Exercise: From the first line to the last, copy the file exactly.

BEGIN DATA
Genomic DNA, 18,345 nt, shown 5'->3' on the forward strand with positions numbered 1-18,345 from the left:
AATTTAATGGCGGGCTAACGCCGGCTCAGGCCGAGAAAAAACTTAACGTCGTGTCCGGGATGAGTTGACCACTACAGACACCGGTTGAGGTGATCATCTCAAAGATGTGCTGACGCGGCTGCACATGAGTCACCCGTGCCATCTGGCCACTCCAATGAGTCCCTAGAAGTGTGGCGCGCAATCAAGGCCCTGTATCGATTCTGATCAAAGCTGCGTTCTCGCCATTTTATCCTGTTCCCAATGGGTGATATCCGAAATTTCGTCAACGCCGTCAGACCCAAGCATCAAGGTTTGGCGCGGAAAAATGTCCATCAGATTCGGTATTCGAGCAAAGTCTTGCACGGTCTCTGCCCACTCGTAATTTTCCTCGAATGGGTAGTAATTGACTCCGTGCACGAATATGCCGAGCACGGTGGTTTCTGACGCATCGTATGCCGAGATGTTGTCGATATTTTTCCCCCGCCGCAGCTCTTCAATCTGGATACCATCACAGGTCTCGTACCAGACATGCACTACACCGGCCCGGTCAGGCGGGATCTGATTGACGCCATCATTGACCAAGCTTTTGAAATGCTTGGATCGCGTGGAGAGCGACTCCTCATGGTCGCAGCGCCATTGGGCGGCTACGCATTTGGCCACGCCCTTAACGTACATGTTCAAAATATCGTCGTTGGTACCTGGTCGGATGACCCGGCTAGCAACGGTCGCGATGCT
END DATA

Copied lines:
Genomic DNA, 18,345 nt, shown 5'->3' on the forward strand with positions numbered 1-18,345 from the left:
AATTTAATGGCGGGCTAACGCCGGCTCAGGCCGAGAAAAAACTTAACGTCGTGTCCGGGATGAGTTGACCACTACAGACACCGGTTGAGGTGATCATCTCAAAGATGTGCTGACGCGGCTGCACATGAGTCACCCGTGCCATCTGGCCACTCCAATGAGTCCCTAGAAGTGTGGCGCGCAATCAAGGCCCTGTATCGATTCTGATCAAAGCTGCGTTCTCGCCATTTTATCCTGTTCCCAATGGGTGATATCCGAAATTTCGTCAACGCCGTCAGACCCAAGCATCAAGGTTTGGCGCGGAAAAATGTCCATCAGATTCGGTATTCGAGCAAAGTCTTGCACGGTCTCTGCCCACTCGTAATTTTCCTCGAATGGGTAGTAATTGACTCCGTGCACGAATATGCCGAGCACGGTGGTTTCTGACGCATCGTATGCCGAGATGTTGTCGATATTTTTCCCCCGCCGCAGCTCTTCAATCTGGATACCATCACAGGTCTCGTACCAGACATGCACTACACCGGCCCGGTCAGGCGGGATCTGATTGACGCCATCATTGACCAAGCTTTTGAAATGCTTGGATCGCGTGGAGAGCGACTCCTCATGGTCGCAGCGCCATTGGGCGGCTACGCATTTGGCCACGCCCTTAACGTACATGTTCAAAATATCGTCGTTGGTACCTGGTCGGATGACCCGGCTAGCAACGGTCGCGATGCT